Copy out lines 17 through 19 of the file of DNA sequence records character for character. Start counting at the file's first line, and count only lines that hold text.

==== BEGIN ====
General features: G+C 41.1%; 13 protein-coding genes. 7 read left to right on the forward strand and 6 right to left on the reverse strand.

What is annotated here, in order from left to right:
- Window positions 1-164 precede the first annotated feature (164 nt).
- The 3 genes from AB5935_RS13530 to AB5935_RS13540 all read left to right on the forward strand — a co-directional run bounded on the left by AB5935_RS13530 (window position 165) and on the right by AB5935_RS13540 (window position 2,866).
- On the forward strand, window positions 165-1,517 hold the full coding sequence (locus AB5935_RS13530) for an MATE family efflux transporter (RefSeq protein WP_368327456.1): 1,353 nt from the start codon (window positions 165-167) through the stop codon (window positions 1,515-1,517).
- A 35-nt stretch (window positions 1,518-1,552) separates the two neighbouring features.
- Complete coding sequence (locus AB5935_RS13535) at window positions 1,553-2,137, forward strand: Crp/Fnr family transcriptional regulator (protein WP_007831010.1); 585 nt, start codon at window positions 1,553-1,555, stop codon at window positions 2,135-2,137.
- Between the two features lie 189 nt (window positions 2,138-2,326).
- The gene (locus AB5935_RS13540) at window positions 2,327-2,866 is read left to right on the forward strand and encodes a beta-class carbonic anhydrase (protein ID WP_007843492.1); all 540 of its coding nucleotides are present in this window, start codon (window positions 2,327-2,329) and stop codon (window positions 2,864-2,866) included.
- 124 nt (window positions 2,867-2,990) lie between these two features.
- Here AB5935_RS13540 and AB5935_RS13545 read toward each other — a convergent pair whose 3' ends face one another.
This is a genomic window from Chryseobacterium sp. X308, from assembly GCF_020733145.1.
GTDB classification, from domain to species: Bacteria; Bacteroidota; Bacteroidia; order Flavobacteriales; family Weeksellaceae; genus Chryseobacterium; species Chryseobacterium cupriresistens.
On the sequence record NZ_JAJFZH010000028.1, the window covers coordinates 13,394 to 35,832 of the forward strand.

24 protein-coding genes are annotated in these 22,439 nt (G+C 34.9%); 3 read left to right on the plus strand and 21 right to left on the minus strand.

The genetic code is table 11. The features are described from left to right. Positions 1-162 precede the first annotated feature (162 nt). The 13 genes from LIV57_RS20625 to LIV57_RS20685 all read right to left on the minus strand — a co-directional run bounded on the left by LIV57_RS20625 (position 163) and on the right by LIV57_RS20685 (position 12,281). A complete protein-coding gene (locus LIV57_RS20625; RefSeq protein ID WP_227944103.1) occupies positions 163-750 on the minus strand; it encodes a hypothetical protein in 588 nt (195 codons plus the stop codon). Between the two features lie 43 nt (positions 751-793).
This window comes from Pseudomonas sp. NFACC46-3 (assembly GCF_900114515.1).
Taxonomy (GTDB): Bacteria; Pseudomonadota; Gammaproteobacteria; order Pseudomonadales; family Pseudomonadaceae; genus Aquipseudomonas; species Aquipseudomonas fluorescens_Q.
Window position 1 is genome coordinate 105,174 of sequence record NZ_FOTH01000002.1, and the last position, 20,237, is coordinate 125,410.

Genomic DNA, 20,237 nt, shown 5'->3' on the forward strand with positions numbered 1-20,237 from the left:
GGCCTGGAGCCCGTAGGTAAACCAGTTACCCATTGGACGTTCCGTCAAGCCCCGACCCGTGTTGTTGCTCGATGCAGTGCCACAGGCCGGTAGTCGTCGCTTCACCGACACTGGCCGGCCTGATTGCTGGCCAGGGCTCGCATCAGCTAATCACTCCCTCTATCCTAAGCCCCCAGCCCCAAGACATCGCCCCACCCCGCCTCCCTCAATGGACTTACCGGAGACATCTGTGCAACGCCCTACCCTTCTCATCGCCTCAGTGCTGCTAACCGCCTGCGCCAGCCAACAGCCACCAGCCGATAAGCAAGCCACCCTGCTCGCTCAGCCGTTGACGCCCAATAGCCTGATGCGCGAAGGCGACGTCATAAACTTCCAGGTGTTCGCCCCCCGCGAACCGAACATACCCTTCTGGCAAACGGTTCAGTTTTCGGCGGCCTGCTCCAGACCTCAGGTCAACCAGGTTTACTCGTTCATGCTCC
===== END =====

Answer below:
This window comes from Pseudomonas sp. NFACC46-3 (assembly GCF_900114515.1).
Taxonomy (GTDB): Bacteria; Pseudomonadota; Gammaproteobacteria; order Pseudomonadales; family Pseudomonadaceae; genus Aquipseudomonas; species Aquipseudomonas fluorescens_Q.
Window position 1 is genome coordinate 105,174 of sequence record NZ_FOTH01000002.1, and the last position, 20,237, is coordinate 125,410.